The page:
A Father's Elegy
I sat in the den of a home in Cockeysville MD, wrestling with the Sunday Times' acrostic puzzle. It wasn't yielding, when soothing melodies wafted my way. I thought at first it was a CD. Then it dawned on me that it was our daughter playing the harp, the Salvi harp imported from Genoa, Italy, in December 1973, a present and an encouragement to our second child at the tender age of eleven.
A smile overtook my reverie. Sweet thoughts filled my head. Back to that summer in Vermont, driving along the cutoff to Lake Fairlee, when it came to me, a small epiphany, that, maybe, our middle child, the one with the flaxen hair and the long fingers, maybe, she should be encouraged to take as her musical instrument one that very few have picked. I knew a harp teacher, a friend from my church involvements, the dentist's wife, Joyce Mouradian (talk about flaxen haired angels!).
Thirty plus years later Dad hears the resonant fulfillment of his dream for his daughter. Simply wonderful.
I began some extrapolations from that sweet reverie. Did my Mom, the immigrant from Northern Ireland at eleven years of age, who never went to school in this country for fear the authorities would discover she was here illegally, the woman who determined that any child of hers would go to college and, she prayed, become a minister, did she react as I did to harp music when she first heard me lead public prayer from the pulpit? Most assuredly!
In this age for which Joseph Campbell has sounded the theme, "Follow your bliss"; in this time of unbounded individualism in tune with Frank Sinatra's song , "My Way"; when Regis finds new fame by asking, "Who wants to be a millionaire?"; I may appear to be terribly out of sync with the moment, by suggesting that we might more profitably and blessedly apply ourselves to being dream-fulfillers... of others' dreams, that is!
Forget the Dad and Mom cited above. Think of the Dad (and some would add Mom) Above. About whom it was reported, more or less, that there was raucous joy in heaven when a single sinner repented. Talk about fulfilling Another's dreams for them. Peace on earth, perhaps, and not just in the song angels sing at Christmas. Considering the poor, and considering them generously. Hungering and thirsting for justice. Being merciful. Speaking the truth in love. Sheltering children, including those who aren't yours. Wow, wouldn't the Old Man/Woman puzzling away at the acrostic of human affairs be delighted?!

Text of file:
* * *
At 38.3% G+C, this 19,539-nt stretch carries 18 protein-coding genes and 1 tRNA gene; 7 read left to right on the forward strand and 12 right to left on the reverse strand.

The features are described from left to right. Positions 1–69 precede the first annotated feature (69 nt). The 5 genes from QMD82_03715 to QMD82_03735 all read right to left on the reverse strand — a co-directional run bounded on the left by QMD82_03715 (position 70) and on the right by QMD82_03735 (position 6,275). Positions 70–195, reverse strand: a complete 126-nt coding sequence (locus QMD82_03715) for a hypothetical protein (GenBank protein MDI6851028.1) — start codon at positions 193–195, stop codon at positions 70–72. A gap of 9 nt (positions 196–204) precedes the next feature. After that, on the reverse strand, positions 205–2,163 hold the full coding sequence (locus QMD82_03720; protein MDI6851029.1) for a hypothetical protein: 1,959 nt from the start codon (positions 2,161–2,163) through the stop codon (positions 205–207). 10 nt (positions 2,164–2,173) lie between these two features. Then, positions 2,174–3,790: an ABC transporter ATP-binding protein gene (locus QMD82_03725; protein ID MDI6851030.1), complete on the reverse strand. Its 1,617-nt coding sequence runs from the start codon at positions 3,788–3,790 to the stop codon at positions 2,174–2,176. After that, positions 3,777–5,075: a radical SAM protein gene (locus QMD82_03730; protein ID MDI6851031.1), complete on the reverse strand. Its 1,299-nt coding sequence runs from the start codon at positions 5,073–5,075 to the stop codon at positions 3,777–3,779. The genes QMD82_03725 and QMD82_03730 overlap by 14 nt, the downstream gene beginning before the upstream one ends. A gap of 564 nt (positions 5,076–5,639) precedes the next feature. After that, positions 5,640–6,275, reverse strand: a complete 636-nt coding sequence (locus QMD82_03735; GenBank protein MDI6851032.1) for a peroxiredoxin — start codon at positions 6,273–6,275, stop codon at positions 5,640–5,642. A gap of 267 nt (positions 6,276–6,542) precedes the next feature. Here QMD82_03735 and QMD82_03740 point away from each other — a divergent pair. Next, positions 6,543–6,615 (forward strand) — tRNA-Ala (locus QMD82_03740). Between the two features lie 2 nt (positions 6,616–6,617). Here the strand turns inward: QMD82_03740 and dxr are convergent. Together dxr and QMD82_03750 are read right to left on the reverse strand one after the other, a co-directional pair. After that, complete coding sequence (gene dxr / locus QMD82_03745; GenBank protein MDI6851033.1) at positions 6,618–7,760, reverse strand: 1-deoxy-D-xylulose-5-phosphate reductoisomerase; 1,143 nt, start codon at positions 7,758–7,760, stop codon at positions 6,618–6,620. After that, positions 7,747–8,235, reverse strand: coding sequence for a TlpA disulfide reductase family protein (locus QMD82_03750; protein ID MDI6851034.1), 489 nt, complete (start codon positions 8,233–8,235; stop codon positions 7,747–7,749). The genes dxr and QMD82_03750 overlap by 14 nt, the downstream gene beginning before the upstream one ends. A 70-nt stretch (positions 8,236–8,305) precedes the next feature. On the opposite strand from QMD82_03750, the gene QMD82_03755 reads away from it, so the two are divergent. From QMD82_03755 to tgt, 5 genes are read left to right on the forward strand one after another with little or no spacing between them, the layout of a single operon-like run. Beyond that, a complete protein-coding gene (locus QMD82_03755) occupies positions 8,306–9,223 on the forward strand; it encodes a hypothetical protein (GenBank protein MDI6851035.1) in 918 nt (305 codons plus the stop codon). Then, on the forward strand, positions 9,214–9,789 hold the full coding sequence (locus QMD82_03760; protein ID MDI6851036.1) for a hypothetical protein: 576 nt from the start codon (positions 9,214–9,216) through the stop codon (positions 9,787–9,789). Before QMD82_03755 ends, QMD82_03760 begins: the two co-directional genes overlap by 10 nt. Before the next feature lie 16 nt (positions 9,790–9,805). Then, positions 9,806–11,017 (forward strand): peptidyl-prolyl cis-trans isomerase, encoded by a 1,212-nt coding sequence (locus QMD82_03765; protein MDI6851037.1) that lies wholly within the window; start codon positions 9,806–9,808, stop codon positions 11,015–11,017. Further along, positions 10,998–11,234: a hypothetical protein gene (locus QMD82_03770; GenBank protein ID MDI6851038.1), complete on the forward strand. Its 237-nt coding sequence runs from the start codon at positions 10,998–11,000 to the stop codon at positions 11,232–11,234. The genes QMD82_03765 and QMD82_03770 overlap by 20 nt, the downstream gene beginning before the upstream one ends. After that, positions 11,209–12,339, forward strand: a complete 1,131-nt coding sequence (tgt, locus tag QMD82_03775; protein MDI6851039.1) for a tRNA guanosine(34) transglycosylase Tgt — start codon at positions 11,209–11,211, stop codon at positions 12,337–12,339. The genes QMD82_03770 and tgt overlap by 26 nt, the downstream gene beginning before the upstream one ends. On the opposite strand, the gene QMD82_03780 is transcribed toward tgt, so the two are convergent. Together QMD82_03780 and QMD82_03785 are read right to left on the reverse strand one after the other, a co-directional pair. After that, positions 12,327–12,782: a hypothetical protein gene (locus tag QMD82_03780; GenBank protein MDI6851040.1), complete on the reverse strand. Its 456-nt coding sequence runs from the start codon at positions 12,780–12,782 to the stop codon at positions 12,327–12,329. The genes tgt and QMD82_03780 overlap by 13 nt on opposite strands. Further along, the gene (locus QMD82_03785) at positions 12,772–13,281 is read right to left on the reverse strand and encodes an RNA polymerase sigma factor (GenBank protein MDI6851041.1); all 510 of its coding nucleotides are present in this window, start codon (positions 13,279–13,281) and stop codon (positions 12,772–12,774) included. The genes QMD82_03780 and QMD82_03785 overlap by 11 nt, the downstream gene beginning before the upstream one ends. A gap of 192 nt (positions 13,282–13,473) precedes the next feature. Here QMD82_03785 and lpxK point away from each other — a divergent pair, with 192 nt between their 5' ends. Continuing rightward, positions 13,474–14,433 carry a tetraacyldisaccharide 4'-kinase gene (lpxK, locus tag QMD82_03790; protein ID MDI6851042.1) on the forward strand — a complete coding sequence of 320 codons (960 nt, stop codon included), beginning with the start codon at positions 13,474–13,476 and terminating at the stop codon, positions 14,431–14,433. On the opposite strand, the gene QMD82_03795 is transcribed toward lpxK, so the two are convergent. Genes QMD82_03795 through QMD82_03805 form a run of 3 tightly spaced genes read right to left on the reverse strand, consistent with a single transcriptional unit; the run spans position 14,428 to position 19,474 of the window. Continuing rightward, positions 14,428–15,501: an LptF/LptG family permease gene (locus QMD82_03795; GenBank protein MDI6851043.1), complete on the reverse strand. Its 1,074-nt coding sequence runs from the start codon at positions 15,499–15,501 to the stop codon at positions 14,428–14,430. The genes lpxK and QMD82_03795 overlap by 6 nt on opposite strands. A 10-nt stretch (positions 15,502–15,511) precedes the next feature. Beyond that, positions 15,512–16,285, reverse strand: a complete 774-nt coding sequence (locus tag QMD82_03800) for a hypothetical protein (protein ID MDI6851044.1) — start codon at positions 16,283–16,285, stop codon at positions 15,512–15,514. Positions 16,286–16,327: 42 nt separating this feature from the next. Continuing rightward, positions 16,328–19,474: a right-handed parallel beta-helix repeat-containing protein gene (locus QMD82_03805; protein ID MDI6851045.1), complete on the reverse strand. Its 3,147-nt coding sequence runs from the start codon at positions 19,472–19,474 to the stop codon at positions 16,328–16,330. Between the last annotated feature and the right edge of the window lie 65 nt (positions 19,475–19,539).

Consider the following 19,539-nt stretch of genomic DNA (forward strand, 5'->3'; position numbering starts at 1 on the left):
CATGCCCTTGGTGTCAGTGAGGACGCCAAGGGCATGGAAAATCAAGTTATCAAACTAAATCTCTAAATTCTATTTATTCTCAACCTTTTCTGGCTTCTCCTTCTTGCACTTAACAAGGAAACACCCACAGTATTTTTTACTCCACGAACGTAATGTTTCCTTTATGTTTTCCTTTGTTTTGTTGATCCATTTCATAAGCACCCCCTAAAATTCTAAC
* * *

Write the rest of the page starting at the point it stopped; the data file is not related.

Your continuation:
Ah, but I'm preaching, which may please my mother but makes me a bore to everyone else.
Still, the message is a good one. That you and I can be the "10" that fills in the straight in our mentor's poker hand. That you and I can be harmony to the melody a friend is singing. That you and I can be the answer to a stranger's prayer a world away. That you and I can write a happy ending to a family's otherwise sad story. That... well, you get the picture... that we can each of us be the dream fulfillment for the other's impossible dream.
Because as much as we celebrate individual initiative and responsibility, it behooves us to remember that in this great enterprise of life we are all in it together. I am counting on you. You can count on me.